Halle-Vilvoorde revokes 1.500 driving licenses for mobile phone use

Over two months, more specifically from May through June, approximately 1 500 driving licenses were withdrawn from car drivers in Halle-Vilvoorde who used their phones while driving. The public prosecutor’s office reported this on Tuesday in a press release.

“At the time of the action, all these drivers posed a real danger to themselves and other road users in traffic,” says the public prosecutor. The caught drivers had to hand in their driving licenses immediately and leave their cars on the spot. They will have to appear before the police court in various thematic sessions in the coming months.

Each driver risks a fine of 240 to 4 000 euros. In addition, their driving licenses may be withdrawn from eight days to five years.

The public prosecutor’s office of Halle-Vilvoorde considers phones behind the wheel an important priority for its operation. “It is absolutely essential to sensitize drivers permanently and encourage all road users to make a general change in their behavior,” states the public prosecutor.

New rules in force

In East Flanders, 690 driving licenses were withdrawn in May for eight days after drivers were caught using mobile phones while driving. In the same month, the federal road police and 110 local police zones recorded 2 445 offenses, and 503 driving licenses were withdrawn during checks on the use of mobile phones behind the wheel.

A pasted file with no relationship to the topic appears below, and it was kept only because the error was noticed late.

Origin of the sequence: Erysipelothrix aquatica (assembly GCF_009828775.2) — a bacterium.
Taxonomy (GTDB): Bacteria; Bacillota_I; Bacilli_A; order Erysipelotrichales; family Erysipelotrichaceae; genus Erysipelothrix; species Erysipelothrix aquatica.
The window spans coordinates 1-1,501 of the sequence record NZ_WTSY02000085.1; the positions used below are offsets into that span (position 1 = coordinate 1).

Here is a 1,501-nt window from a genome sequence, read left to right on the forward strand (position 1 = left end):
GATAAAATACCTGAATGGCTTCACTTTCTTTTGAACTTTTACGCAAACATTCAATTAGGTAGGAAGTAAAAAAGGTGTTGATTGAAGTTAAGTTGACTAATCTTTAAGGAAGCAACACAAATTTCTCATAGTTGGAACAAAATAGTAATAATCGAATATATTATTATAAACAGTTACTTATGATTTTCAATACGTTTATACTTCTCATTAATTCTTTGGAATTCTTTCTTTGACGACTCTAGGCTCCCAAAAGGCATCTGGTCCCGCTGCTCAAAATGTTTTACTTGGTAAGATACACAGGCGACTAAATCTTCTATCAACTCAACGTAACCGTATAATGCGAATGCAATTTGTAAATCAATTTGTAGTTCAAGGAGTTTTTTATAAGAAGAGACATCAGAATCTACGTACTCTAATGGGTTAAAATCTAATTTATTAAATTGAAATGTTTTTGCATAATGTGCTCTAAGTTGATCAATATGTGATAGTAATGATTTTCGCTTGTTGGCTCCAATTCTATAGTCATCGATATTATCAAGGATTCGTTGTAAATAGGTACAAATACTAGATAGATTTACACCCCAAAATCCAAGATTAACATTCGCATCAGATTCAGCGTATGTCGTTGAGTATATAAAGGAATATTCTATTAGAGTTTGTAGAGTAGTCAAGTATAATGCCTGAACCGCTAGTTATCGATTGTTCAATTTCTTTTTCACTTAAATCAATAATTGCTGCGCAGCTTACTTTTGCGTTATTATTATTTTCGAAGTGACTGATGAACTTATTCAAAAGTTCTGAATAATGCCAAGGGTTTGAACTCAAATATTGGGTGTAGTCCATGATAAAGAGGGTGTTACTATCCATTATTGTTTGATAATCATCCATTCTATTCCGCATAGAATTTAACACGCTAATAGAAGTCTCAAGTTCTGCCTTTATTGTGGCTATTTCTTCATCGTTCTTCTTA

At the beginning of May, the Flemish Foundation for Traffic Science (Vlaamse Stichting Verkeerskunde, VSV) launched a large-scale campaign to convince drivers to go into ‘car mode’, and pointed out the new rules that have been in force since March.

You may only use your mobile phone if it is in a suitable holder, which also applies to other mobile devices with a screen, such as GPS devices or media players.

A distractive driver causes up to 25% of all accidents. Traffic Safety Institute Vias figures also show that 8% of fatal accidents in Belgium are linked to using mobile phones behind the wheel, resulting in around 50 deaths and 4 500 injuries a year.

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